Donald Trump is holding onto his lead among Republicans likely to vote in the Iowa Caucuses, according to a new CNN/ORC poll.
Trump leads the pack with 22 percent according to the poll, followed by Ben Carson at 14 percent.
Trump is seen by the most respondents as being able to win the general election and as the most likely to change how things are done in Washington.
Wisconsin Gov. Scott Walker, who once led the Iowa polls, has fallen to third place at 9 percent.
Other candidates in the poll had single digits.
- Ted Cruz, 8 percent
- Carly Fiorina, 7 percent
- Mike Huckabee, 7 percent
- Jeb Bush, 5 percent
- Rand Paul, 5 percent
- Marco Rubio, 5 percent
- Chris Christie, 3 percent
- Lindsey Graham, 2 percent
- Bobby Jindal, 2 percent
- John Kasich, 2 percent
- Rick Perry, 1 percent
- Rick Santorum, 1 percent
- Jim Gilmore, less than 1 percent
- George Pataki, less than 1 percent
Trump does have a gender gap in support. Twenty-seven percent of men surveyed backed Trump while only 15 percent of women did. He also trails Carson among those who describe themselves as "very conservative. Trump runs about even with Walker and Cruz among the "very conservative."
But Trump was popular among tea party voters. He took 19 percent of that group, while Carson followed with 18 percent. Ted Cruz and Scott Walker each took 11 percent of tea party voters.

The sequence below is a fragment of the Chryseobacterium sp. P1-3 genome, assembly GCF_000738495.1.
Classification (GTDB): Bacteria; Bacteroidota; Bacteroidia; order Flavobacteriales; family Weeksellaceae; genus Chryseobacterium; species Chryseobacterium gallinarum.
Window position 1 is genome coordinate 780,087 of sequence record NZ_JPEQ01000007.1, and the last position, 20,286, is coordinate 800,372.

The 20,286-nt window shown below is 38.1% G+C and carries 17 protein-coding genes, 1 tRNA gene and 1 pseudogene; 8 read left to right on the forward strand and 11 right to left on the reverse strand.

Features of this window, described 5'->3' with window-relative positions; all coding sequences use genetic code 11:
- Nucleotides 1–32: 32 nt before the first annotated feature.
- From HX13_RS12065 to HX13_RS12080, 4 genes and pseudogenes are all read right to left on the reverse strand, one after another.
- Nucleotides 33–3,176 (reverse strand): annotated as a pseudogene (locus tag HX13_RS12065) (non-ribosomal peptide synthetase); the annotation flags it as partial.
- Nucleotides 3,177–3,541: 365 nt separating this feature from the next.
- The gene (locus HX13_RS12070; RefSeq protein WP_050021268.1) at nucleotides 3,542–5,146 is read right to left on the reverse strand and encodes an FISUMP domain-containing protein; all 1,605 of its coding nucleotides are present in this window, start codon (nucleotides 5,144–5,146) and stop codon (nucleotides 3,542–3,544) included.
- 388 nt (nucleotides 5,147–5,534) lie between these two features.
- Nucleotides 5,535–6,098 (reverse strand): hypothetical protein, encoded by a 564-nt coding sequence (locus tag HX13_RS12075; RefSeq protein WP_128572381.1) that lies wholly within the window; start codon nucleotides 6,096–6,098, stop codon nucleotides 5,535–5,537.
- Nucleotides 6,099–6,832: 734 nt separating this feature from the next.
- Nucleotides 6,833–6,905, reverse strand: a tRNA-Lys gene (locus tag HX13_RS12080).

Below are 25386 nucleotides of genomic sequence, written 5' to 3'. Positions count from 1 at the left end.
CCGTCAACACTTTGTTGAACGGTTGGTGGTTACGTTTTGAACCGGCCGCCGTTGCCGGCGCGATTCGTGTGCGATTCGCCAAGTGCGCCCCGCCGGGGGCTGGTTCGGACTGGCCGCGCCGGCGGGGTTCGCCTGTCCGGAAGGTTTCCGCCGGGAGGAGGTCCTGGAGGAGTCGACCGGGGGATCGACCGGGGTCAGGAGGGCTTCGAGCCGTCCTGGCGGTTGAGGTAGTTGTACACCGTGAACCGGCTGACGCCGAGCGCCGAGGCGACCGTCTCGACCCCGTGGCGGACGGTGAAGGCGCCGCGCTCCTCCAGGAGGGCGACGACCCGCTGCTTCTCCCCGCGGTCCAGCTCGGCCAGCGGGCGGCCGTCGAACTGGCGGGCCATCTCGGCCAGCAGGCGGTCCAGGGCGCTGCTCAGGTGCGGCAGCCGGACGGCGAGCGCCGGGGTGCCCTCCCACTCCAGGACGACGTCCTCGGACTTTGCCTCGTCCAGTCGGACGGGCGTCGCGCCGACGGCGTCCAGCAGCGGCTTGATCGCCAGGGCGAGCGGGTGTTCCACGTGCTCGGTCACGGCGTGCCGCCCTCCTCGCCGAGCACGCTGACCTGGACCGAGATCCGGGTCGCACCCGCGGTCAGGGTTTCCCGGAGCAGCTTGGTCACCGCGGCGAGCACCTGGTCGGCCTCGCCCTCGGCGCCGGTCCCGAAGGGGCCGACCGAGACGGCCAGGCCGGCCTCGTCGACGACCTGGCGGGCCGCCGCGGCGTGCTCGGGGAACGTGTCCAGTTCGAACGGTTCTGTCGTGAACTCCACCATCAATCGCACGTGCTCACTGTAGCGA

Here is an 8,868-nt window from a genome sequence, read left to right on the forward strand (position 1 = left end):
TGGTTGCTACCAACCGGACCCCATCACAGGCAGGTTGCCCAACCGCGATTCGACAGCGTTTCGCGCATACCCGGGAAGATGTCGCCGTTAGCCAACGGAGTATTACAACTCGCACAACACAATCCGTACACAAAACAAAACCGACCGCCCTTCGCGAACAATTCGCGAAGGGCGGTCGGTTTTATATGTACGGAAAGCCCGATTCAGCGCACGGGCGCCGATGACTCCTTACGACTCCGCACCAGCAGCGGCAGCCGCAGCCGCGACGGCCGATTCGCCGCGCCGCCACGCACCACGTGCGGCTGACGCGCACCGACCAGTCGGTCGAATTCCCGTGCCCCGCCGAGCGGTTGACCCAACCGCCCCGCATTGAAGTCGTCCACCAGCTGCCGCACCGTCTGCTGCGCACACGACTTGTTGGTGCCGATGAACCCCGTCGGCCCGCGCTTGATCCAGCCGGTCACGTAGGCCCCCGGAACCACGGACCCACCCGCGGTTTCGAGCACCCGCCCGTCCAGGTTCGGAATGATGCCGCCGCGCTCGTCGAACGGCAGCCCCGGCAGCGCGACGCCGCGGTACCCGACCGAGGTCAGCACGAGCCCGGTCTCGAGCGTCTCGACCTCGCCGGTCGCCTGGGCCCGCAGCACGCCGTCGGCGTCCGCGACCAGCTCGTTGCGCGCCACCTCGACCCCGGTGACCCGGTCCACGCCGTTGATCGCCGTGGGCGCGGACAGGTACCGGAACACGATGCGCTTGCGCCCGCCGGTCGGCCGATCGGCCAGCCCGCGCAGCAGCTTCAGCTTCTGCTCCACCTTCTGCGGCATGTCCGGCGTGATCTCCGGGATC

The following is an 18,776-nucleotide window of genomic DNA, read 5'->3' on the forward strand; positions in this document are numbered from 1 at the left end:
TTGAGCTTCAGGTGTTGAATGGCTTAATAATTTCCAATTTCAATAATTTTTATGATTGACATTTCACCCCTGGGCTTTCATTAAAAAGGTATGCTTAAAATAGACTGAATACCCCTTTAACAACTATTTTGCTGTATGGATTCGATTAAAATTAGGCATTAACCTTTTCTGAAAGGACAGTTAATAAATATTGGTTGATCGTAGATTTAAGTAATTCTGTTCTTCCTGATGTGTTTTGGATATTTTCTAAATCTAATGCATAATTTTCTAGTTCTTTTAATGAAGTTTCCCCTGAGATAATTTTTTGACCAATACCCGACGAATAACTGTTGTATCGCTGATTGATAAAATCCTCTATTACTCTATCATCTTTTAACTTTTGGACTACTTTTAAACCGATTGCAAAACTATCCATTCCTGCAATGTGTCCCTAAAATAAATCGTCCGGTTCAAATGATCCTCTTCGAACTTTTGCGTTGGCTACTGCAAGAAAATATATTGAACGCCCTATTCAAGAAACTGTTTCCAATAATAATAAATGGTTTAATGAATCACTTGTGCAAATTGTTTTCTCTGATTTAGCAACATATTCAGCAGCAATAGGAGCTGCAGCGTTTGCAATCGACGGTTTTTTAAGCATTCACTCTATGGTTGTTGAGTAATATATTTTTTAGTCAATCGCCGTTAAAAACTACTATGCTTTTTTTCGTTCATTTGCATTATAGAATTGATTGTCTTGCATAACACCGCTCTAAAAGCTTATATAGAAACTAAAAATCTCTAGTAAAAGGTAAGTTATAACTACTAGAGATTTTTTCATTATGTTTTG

Trump talked to CNN's "The Lead with Jake Tapper" just after the results were announced, saying, "22 percent… That's a really big number. So it's a great honor."
Trump also responded to a new Rand Paul ad that plays clips of him praising Clinton a decade ago and saying Democrats were better at running economy.
He defended his contributions to Hillary Clinton and other Democrats, saying that as a businessman he gave to everyone so they would listen to him when he needed them. But he said he will change the system if he is elected and won't be swayed by donors.
"Frankly, the people in the tea party who I love so much and they seems to like me a lot, everybody understands that," Trump said.
"You look at a guy like Rand Paul: He's failing in the polls, he's weak on the military — he's pathetic on military," Trump said. "I actually think he's a far better doctor than he is a senator."
Trump also responded to Clinton, who attended his third wedding, saying he has gone from entertaining to troubling.
"I think the poll numbers indicate that maybe it's troubling for her," he said. " I think I would be her worst nightmare in a sense."
The poll was conducted August 7-11 among 2,014 Iowa adults, 544 of identified as likely Republican caucus-goers. It has a margin of error of 4 percent.
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